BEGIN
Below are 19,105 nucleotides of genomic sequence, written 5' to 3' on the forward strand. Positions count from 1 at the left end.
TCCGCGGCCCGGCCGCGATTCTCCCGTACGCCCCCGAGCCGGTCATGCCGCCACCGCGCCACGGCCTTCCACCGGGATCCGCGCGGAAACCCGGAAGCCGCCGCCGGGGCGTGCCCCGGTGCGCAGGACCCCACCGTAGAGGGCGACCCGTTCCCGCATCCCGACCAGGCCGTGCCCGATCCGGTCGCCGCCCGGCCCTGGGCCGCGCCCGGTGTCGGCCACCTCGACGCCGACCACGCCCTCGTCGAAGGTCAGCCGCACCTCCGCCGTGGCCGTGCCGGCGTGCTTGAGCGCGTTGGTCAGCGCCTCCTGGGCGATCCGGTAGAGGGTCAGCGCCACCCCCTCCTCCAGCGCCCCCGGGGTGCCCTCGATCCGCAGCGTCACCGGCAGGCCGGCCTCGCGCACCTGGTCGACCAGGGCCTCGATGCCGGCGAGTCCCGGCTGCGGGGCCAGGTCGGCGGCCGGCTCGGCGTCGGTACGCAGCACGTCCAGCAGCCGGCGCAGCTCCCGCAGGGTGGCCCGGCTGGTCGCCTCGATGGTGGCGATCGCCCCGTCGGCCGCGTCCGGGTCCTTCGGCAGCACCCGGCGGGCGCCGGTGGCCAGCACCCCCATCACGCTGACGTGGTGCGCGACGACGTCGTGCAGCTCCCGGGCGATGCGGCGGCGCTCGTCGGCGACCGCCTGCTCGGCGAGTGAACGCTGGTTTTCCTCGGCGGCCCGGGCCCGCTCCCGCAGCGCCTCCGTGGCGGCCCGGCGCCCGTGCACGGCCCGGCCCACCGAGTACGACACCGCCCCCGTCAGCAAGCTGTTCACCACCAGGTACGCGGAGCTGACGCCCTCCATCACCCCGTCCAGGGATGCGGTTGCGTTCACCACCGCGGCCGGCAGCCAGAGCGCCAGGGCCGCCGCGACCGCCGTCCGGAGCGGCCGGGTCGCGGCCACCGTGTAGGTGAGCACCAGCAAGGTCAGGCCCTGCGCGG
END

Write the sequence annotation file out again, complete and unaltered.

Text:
Below are 19,105 nucleotides of genomic sequence, written 5' to 3' on the forward strand. Positions count from 1 at the left end.
TCCGCGGCCCGGCCGCGATTCTCCCGTACGCCCCCGAGCCGGTCATGCCGCCACCGCGCCACGGCCTTCCACCGGGATCCGCGCGGAAACCCGGAAGCCGCCGCCGGGGCGTGCCCCGGTGCGCAGGACCCCACCGTAGAGGGCGACCCGTTCCCGCATCCCGACCAGGCCGTGCCCGATCCGGTCGCCGCCCGGCCCTGGGCCGCGCCCGGTGTCGGCCACCTCGACGCCGACCACGCCCTCGTCGAAGGTCAGCCGCACCTCCGCCGTGGCCGTGCCGGCGTGCTTGAGCGCGTTGGTCAGCGCCTCCTGGGCGATCCGGTAGAGGGTCAGCGCCACCCCCTCCTCCAGCGCCCCCGGGGTGCCCTCGATCCGCAGCGTCACCGGCAGGCCGGCCTCGCGCACCTGGTCGACCAGGGCCTCGATGCCGGCGAGTCCCGGCTGCGGGGCCAGGTCGGCGGCCGGCTCGGCGTCGGTACGCAGCACGTCCAGCAGCCGGCGCAGCTCCCGCAGGGTGGCCCGGCTGGTCGCCTCGATGGTGGCGATCGCCCCGTCGGCCGCGTCCGGGTCCTTCGGCAGCACCCGGCGGGCGCCGGTGGCCAGCACCCCCATCACGCTGACGTGGTGCGCGACGACGTCGTGCAGCTCCCGGGCGATGCGGCGGCGCTCGTCGGCGACCGCCTGCTCGGCGAGTGAACGCTGGTTTTCCTCGGCGGCCCGGGCCCGCTCCCGCAGCGCCTCCGTGGCGGCCCGGCGCCCGTGCACGGCCCGGCCCACCGAGTACGACACCGCCCCCGTCAGCAAGCTGTTCACCACCAGGTACGCGGAGCTGACGCCCTCCATCACCCCGTCCAGGGATGCGGTTGCGTTCACCACCGCGGCCGGCAGCCAGAGCGCCAGGGCCGCCGCGACCGCCGTCCGGAGCGGCCGGGTCGCGGCCACCGTGTAGGTGAGCACCAGCAAGGTCAGGCCCTGCGCGG